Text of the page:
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Part 1: Creating an Exchange public folder tree structure

In this four-part tutorial, contributor Brien Posey explains how to create a simple Exchange 2003 public folder tree structure, customize Exchange public folder roles and permissions to suit your company's needs, and automatically propagate Exchange parent public folder permission changes to all child folders.

Now that we've established the Exchange Server public folder requirements for our fictitious company, let's create an Exchange public folder tree structure.

I recommend using a single public folder tree if at all possible. Exchange Server 2003 Enterprise Edition will allow you to create multiple public folder trees, but just one public folder tree is accessible through Microsoft Outlook. The only way for users to access other public folder trees is through Outlook Web Access. Therefore, let's just avoid confusion (that is one of our goals after all) and use the default public folder store.

When creating the Exchange public folder structure, I recommend creating a root-level folder named Everyone, and then creating the Forms and Policy folders as subfolders. That way, you will never have to wonder about their permissions (or the permissions of any other folders that get created later).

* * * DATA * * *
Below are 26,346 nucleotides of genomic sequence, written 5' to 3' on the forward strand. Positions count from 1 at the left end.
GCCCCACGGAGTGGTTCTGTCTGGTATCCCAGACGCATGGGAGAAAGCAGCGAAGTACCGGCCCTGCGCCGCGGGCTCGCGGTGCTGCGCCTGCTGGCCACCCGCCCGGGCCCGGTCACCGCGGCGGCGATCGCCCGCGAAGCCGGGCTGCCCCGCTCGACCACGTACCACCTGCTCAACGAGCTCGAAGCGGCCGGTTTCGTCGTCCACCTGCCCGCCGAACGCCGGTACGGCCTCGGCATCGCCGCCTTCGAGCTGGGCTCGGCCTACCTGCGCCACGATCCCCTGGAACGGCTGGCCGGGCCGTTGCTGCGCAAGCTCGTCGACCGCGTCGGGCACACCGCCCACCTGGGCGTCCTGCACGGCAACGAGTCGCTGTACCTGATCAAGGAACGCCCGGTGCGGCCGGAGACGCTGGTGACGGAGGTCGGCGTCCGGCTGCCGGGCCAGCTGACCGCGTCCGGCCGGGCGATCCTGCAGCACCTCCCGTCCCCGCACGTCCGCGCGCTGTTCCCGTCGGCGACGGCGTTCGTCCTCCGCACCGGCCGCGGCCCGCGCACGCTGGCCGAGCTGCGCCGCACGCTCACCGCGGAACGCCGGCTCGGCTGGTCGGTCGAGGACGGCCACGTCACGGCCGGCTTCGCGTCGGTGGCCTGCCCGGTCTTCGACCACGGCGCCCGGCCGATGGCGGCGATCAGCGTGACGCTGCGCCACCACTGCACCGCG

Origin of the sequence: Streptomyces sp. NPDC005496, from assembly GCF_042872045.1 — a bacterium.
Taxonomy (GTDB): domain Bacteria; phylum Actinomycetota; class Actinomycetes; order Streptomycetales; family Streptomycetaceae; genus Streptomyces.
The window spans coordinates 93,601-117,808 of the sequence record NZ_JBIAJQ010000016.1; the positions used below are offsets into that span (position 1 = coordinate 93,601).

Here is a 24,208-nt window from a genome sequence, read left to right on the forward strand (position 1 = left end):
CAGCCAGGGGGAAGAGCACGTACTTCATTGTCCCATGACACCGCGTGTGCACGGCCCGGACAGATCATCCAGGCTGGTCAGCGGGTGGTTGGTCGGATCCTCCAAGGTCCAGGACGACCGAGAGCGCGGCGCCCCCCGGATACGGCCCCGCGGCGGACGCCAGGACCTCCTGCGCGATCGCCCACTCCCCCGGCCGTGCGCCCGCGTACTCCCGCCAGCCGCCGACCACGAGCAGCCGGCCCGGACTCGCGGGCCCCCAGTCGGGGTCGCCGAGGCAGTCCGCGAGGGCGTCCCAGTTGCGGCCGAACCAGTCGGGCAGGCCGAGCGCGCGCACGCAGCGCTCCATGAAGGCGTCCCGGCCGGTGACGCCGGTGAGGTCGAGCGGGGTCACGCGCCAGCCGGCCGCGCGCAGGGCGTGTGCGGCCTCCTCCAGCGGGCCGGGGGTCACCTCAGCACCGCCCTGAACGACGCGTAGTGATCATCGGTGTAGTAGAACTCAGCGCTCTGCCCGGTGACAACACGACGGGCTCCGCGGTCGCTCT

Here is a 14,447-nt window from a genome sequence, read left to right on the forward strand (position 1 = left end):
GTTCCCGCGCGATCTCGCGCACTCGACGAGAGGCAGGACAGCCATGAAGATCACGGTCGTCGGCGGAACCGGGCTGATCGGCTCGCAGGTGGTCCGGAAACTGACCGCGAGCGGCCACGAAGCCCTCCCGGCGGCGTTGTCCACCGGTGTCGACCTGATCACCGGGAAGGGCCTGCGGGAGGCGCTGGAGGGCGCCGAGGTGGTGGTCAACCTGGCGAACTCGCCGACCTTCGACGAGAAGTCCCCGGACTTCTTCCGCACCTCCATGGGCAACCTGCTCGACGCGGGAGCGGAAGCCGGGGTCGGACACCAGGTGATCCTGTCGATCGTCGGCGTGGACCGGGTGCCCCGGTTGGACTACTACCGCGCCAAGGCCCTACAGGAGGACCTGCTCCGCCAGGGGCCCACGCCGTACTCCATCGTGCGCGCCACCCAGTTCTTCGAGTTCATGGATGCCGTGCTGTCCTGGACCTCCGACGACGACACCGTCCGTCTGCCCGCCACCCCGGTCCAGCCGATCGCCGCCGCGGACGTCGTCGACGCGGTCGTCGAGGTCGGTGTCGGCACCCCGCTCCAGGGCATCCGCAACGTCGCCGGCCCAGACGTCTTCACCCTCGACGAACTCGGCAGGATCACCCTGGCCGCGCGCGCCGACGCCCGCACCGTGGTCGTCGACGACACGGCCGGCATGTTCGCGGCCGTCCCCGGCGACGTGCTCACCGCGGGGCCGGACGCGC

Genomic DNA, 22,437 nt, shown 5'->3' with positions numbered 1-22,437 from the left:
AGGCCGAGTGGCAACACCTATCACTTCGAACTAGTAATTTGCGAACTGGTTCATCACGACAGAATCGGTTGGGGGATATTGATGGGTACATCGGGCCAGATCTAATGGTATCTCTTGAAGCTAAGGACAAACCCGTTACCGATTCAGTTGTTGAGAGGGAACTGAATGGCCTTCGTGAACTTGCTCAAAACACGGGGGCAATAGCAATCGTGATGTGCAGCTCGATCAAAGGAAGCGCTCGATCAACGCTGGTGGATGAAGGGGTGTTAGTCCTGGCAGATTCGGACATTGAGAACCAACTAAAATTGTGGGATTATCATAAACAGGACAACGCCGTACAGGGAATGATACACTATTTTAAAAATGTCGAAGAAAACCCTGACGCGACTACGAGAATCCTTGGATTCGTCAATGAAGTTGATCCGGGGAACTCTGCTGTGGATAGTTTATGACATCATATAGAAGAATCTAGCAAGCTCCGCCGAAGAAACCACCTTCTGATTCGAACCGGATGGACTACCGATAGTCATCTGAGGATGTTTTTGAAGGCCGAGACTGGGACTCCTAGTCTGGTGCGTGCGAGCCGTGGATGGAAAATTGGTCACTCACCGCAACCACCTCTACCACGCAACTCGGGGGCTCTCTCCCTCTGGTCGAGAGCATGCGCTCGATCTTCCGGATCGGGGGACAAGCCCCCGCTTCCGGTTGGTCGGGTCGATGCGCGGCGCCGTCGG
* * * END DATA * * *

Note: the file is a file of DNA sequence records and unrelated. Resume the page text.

You know that any subfolders beneath the Everyone folder should be accessible to the entire company. The same thing goes for the Marketing folder -- any subfolders created later need to be accessible by the marketing department.

This arrangement won't work in every situation, because you may run into situations in which multiple departments need access to a particular folder. But setting the folders like this is a good starting point, and it will make it easy for me to show you how Exchange public folders permissions work.

So, let's pretend that I have created two root-level folders in the default Exchange public folder store: -- Everyone and Marketing. Let's also assume that the Everyone folder has two subfolders: Forms and Policies (as shown in Figure A).

Figure A: This is our sample Exchange public folder structure.
Figure A


 Home: Introduction
 Part 1: Creating an Exchange public folder tree structure
 Part 2: Customizing Exchange public folder roles and permissions
 Part 3: Propagating permissions from a parent public folder to all subfolders
 Part 4: Related links on Exchange public folder management

Brien M. Posey, MCSE
Brien M. Posey, MCSE, is a Microsoft Most Valuable Professional for his work with Exchange Server, and has previously received Microsoft's MVP award for Windows Server and Internet Information Server (IIS). Brien has served as CIO for a nationwide chain of hospitals and was once responsible for the Department of Information Management at Fort Knox. As a freelance technical writer, Brien has written for Microsoft, TechTarget, CNET, ZDNet, MSD2D, Relevant Technologies and other technology companies. You can visit Brien's personal Web site at

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